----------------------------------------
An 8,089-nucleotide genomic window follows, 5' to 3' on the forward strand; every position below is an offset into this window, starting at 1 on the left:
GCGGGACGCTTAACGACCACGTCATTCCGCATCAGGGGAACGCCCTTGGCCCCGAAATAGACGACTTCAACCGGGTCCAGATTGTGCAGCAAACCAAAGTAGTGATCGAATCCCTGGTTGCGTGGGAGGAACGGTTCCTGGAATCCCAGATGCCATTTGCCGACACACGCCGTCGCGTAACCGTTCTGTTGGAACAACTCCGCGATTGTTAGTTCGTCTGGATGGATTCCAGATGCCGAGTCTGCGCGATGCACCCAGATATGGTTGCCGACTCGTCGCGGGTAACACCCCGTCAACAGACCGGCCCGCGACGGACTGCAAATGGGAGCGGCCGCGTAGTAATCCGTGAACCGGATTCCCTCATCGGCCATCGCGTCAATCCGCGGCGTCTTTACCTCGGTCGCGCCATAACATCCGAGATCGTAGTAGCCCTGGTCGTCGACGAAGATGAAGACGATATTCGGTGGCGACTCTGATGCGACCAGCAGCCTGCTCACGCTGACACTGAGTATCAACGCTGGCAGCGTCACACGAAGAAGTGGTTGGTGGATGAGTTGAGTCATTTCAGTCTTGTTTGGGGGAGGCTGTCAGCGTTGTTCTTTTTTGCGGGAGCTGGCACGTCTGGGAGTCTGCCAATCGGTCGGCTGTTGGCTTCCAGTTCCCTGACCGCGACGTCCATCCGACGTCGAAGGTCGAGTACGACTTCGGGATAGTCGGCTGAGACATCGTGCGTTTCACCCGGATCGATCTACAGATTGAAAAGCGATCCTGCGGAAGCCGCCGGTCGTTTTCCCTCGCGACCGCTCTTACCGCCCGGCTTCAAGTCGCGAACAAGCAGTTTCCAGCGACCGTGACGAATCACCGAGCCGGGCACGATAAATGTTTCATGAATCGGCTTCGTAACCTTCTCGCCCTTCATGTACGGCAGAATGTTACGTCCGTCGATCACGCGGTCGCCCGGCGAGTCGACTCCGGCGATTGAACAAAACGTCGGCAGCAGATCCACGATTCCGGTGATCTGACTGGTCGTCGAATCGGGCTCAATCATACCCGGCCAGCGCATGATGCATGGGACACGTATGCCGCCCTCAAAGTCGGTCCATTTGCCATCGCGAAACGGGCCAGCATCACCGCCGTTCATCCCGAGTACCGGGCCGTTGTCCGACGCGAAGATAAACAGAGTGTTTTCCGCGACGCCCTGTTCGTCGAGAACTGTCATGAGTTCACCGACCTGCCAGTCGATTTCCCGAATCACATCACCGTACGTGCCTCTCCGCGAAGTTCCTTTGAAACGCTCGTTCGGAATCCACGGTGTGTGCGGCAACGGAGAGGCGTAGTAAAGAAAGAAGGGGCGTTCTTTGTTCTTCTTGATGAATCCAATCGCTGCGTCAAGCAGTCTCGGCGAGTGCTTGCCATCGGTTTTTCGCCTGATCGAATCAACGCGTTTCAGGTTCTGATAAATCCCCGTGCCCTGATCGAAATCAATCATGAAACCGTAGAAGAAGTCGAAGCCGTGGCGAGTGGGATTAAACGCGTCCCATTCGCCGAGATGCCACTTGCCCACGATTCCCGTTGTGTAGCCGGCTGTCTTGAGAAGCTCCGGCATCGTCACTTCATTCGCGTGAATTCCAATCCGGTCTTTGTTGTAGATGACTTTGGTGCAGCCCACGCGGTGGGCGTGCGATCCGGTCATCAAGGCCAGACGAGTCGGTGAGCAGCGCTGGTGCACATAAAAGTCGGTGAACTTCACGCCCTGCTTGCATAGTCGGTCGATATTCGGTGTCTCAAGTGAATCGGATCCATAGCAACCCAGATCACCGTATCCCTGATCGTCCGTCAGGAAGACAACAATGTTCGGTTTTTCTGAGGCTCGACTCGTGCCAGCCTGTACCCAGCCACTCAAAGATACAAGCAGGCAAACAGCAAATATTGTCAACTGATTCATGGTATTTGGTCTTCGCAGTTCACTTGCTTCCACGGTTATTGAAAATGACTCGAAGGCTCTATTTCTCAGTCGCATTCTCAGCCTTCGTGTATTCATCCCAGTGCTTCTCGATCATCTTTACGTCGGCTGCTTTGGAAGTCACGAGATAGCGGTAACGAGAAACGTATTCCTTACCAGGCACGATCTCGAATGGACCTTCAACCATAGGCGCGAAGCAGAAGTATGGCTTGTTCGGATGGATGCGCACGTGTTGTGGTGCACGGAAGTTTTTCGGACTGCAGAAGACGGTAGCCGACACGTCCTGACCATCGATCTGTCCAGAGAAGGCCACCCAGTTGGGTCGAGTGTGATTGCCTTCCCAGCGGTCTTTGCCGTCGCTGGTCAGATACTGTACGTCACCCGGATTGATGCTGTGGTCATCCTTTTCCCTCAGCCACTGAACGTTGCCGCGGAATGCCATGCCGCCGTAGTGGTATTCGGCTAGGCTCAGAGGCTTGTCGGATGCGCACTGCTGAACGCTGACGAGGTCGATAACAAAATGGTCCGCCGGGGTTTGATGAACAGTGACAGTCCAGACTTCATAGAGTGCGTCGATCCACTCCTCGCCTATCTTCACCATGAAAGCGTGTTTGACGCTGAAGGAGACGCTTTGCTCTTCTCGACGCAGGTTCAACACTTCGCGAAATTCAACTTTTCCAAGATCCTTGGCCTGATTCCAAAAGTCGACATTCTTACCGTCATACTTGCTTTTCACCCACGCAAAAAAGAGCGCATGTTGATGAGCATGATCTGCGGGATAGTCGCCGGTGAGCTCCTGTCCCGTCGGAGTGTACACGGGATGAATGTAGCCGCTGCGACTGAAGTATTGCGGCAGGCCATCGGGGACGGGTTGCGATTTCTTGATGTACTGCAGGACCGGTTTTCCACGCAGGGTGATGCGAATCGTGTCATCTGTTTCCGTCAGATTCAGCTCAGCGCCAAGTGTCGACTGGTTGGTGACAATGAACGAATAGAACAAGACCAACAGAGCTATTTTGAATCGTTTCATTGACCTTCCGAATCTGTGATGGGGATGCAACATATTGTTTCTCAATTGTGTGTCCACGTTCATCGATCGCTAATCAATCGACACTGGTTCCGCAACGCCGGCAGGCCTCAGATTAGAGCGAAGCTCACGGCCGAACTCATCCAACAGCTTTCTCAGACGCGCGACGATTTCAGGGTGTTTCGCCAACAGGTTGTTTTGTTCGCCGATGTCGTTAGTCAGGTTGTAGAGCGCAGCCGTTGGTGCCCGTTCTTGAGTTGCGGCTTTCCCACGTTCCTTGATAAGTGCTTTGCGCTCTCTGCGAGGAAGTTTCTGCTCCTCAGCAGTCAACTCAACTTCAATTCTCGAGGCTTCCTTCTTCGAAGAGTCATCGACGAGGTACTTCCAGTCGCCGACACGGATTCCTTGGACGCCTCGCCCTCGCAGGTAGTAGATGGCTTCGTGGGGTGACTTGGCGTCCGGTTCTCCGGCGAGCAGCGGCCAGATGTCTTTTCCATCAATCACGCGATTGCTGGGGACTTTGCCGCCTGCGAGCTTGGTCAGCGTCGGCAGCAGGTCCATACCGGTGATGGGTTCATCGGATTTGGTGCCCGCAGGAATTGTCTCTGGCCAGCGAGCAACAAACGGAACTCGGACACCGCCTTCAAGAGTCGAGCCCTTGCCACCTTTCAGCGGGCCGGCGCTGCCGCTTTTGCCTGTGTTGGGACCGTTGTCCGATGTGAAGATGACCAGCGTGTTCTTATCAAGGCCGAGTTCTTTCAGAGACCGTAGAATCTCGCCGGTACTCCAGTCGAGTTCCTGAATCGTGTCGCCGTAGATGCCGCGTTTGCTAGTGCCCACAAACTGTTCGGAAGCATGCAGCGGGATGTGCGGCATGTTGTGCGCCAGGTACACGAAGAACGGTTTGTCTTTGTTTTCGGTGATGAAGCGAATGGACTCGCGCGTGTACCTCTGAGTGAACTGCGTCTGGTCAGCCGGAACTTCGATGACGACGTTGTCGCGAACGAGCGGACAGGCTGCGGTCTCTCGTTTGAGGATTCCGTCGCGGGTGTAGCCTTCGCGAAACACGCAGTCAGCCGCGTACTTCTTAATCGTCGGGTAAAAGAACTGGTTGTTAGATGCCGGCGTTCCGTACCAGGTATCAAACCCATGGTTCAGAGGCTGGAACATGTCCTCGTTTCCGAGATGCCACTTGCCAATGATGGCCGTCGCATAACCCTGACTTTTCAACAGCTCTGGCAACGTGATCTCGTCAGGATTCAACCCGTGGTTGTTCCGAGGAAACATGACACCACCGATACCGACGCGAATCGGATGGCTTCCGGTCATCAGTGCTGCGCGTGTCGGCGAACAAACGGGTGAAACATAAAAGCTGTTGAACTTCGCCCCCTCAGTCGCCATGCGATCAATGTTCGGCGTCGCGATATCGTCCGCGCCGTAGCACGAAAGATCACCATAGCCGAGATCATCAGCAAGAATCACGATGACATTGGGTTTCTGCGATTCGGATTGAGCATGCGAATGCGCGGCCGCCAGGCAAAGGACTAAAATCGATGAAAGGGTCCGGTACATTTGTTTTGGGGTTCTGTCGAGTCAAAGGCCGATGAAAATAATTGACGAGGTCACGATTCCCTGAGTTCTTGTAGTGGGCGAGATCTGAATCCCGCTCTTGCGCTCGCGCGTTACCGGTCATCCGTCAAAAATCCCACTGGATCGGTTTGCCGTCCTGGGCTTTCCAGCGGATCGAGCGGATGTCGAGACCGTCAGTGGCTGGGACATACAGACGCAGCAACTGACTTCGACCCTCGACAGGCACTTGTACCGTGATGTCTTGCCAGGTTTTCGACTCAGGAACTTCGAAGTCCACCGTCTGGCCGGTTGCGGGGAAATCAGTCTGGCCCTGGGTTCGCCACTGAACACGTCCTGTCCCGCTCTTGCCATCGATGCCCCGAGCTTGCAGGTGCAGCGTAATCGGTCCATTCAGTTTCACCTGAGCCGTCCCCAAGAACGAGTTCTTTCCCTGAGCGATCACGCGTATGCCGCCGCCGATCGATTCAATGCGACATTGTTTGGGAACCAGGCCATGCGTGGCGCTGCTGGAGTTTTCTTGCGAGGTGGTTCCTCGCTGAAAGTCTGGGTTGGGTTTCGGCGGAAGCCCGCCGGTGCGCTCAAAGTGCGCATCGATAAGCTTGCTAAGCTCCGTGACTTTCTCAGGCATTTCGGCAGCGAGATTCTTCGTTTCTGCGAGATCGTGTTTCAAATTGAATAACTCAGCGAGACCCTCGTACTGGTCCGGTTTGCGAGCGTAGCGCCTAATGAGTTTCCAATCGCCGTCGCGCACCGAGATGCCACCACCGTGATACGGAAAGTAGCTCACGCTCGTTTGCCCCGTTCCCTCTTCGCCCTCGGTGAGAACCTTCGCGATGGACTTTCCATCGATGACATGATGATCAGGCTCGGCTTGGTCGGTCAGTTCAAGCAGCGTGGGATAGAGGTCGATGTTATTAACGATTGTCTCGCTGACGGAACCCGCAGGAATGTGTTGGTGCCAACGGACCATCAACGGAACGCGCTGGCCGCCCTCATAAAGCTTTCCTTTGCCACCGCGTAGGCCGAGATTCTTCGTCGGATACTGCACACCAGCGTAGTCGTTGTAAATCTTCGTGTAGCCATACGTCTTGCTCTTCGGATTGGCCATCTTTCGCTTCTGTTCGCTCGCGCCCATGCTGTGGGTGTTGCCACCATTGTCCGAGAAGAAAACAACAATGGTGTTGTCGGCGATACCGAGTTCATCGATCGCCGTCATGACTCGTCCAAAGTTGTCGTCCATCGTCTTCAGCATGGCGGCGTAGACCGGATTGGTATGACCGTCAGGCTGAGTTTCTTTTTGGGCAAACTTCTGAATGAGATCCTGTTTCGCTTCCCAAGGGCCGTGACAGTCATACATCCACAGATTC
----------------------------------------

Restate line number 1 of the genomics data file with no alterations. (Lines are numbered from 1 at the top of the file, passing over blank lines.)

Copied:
An 8,089-nucleotide genomic window follows, 5' to 3' on the forward strand; every position below is an offset into this window, starting at 1 on the left: